Methodist bishop finds mission in city ministry

Church programs, revivals target addicts, social ills

July 30, 2001|By John Rivera | John Rivera,SUN STAFF

At a Methodist tent revival on a sultry summer night in Northwest Baltimore, homeward-bound traffic rushes by on Liberty Heights Avenue at Garrison Boulevard as a preacher delivers an old-fashioned, Bible-thumping sermon, telling how he was delivered by Jesus from drugs and homelessness.

He invites others to be saved. A young man in white shirt and shorts steps up, saying he wants to give up the streets for his savior.

A group of ministers surrounds the man to lay hands on him and pray over him -- among them a tall African-American in a green and blue dashiki, with little hair on his head and a close-cropped silver beard.

Who would guess he is Felton Edwin May, the United Methodist bishop of Baltimore and Washington?

The revival is a ministry of May's invention called the "Saving Station," designed to reach out to addicts and alcoholics and bring them to Jesus and recovery.

The Saving Station, which has been set up in five city neighborhoods this summer, is part of a larger strategy May is implementing as he seeks to concentrate his energies on Baltimore's United Methodist churches in the years before his mandatory retirement in 2004. May, who usually works out of offices in Washington and Columbia, has opened a Baltimore office at Lovely Lane Church, where he spends several days each week.

It is only appropriate, May said, that American Methodists should raise their profile in Baltimore, the city where the denomination was formed in 1784 during a Christmas Eve conference at Lovely Lane Church. "It almost seems providential," May said, "that a revival of United Methodism, or our religious presence in this city, should take place at this time and in this location."

May candidly says he wants to shake things up in Charm City, home of an estimated 60,000 heroin addicts and 68 United Methodist churches, many of them more than half-empty.

He said he is trying to instill a new attitude he calls "holy boldness" among the people in the pews.

"I don't know how to say it diplomatically, but we have been caught in institutional maintenance," said May, who was appointed bishop of the Baltimore-Washington Conference in 1996.

"People have been lulled into a time when Christianity has become a spectator sport and participation is left to the professionals," he said. "Trying to turn that around, so we are proactive in doing justice and loving mercy, is quite a task."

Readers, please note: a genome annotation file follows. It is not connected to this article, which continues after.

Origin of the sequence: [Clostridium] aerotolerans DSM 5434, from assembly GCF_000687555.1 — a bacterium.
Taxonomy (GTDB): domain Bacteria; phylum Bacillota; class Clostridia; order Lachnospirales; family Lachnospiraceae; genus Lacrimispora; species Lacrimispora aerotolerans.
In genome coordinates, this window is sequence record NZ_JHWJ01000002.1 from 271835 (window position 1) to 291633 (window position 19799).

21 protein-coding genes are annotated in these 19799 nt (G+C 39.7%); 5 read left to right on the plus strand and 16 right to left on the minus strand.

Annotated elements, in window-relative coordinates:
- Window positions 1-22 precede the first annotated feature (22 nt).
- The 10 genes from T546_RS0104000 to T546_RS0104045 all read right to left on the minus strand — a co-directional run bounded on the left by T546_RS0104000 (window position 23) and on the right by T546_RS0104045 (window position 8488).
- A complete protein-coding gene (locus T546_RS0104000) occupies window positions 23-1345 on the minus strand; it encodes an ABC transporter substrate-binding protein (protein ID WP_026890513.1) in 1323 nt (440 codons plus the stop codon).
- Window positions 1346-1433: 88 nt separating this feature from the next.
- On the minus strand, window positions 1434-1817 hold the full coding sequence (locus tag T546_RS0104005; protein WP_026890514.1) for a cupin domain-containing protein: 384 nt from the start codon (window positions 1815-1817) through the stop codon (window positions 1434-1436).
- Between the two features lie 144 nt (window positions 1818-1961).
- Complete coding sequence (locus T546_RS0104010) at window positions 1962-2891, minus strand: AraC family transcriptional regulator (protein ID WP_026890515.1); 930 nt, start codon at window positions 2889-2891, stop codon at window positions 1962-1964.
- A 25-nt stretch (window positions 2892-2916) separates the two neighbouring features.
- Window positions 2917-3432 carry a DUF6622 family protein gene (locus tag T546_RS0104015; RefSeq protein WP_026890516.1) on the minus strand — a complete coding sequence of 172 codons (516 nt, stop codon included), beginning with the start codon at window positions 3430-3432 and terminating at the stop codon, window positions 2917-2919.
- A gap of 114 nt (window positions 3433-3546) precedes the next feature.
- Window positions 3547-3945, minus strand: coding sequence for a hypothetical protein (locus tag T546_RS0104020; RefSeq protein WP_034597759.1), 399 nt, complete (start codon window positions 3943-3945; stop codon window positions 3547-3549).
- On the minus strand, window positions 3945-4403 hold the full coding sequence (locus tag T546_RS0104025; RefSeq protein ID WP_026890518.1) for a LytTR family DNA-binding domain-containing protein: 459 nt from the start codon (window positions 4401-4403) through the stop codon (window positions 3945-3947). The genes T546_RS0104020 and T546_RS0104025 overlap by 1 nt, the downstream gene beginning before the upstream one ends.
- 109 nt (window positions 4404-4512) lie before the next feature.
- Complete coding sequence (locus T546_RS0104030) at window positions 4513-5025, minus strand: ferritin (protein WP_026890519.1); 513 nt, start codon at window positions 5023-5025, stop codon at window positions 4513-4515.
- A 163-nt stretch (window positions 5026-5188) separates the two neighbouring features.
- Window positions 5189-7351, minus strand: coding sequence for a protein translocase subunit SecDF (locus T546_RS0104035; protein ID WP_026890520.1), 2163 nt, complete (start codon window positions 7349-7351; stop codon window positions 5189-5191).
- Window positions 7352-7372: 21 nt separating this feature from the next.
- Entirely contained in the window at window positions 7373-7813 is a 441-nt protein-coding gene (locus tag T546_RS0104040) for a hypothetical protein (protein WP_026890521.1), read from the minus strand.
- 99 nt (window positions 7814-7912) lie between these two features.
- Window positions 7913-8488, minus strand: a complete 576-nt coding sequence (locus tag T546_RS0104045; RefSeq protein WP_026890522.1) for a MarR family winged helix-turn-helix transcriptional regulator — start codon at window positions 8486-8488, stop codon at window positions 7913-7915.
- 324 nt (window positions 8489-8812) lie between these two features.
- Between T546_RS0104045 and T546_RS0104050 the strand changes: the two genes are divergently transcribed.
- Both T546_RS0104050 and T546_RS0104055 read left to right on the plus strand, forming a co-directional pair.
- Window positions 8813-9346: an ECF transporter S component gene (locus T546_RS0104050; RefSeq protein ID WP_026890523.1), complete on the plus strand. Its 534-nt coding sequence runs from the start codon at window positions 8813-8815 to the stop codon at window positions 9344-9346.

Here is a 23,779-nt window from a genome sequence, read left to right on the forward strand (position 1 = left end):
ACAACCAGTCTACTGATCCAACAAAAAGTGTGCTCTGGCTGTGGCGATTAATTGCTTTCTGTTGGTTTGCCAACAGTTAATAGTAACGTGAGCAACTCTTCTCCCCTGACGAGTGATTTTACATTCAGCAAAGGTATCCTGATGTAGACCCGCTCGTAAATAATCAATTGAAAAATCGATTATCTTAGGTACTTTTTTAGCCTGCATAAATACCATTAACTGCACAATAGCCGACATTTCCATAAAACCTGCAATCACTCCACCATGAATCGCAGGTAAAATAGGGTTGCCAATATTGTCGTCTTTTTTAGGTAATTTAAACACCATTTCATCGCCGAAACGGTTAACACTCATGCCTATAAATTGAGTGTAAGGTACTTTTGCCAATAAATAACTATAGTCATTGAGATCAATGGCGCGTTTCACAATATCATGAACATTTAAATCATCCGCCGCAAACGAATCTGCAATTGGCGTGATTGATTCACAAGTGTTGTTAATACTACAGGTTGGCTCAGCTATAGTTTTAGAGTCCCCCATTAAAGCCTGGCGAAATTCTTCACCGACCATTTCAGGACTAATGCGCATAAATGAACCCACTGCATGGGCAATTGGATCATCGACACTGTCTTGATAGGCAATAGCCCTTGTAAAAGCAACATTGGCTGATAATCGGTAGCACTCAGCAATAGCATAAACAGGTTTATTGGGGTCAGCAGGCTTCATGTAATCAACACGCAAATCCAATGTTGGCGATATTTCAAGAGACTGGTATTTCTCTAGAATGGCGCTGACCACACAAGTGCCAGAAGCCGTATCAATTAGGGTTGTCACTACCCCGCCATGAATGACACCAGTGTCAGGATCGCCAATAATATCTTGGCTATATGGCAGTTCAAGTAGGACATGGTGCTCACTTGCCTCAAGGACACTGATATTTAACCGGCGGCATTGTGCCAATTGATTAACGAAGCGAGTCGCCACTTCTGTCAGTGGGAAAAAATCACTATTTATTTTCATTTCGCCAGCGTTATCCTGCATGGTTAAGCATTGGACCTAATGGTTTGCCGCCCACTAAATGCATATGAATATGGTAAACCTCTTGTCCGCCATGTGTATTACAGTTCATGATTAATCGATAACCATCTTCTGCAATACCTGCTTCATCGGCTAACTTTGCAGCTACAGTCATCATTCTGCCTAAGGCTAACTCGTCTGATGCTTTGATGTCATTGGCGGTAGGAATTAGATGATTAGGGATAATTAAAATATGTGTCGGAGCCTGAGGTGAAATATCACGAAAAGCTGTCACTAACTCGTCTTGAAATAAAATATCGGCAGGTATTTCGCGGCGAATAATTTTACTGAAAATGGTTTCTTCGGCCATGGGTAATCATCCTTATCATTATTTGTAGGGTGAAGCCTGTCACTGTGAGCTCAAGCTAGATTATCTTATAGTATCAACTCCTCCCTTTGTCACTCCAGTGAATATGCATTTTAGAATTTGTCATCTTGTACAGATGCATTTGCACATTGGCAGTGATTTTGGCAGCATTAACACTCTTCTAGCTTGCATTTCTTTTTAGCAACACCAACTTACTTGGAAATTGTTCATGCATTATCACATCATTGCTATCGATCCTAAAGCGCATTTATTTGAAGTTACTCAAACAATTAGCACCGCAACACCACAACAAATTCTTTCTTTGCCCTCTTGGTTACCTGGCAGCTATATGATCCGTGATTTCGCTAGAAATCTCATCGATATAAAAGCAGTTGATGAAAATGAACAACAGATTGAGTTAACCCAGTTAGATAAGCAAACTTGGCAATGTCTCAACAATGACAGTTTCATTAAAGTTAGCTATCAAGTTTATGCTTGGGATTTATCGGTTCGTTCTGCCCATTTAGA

May, 66, is the father of two grown children. His wife, Phyllis, is an educator. He is described by his pastors as a dynamic leader, whose forceful style can border on intimidating.

"Bishop May has a no-nonsense approach to the alibis and excuses we give for not doing what Scripture tells us to do, which is to go into the world and make disciples," said the Rev. Norman A. Handy Sr., a city councilman and pastor of Unity United Methodist Church in Harlem Park. "He is confrontational, but it's a loving confrontation. He'll nail you to the wall, but then he'll scrape you off with a loving hand."

May's passion and conviction were forged by a strict upbringing by his mother and grandmother, who together raised three boys in a three-story walk-up in the South Side of Chicago called "Noah's Ark" by its residents.

"It was named Noah's Ark because everything under the sun lived there," May recalled. "When the relatives would come for the holidays and pictures were to be taken, we'd go next door to have the pictures taken in front of that house."

His older brother, the Rev. James C. May, a Baptist minister in Chicago, described his sibling as "a good, social, involved child. He was an obedient child."

It's no coincidence that the family produced two ministers, given the religious environment at home and at Chicago's Woodlawn Baptist Church, where the brothers were baptized and where James May is principal of the church-based school.

"We were trained in the faith from a very early age. We had daily Bible reading, daily prayer time," his older brother said. "My early days were not geared toward ministry per se, but Felton had the desire. He has a preacher's heart."

The musically inclined bishop studied piano and dreamed of becoming a doctor. To make ends meet in college, he did part-time office work at a Reform synagogue. That synagogue's rabbi, Louis Leopold Mann, is largely responsible for May -- baptized a Baptist -- becoming a Methodist. Mann, a liberal and early civil rights activist, recommended May in the mid-1950s to a nearby Methodist pastor who wanted to integrate his church.

That pastor soon had May leading Sunday school and services for a junior church for the congregation's children.

"And then I began to read Methodist literature and its social witness, and it made sense to me. I felt I was called by God to do that," he said.

Still, he was unsure whether he was destined to wear a collar. So the pastor devised a scheme, saying he had to go out of town and asked May to fill in one Sunday -- just talk a little bit about junior church, the pastor said.

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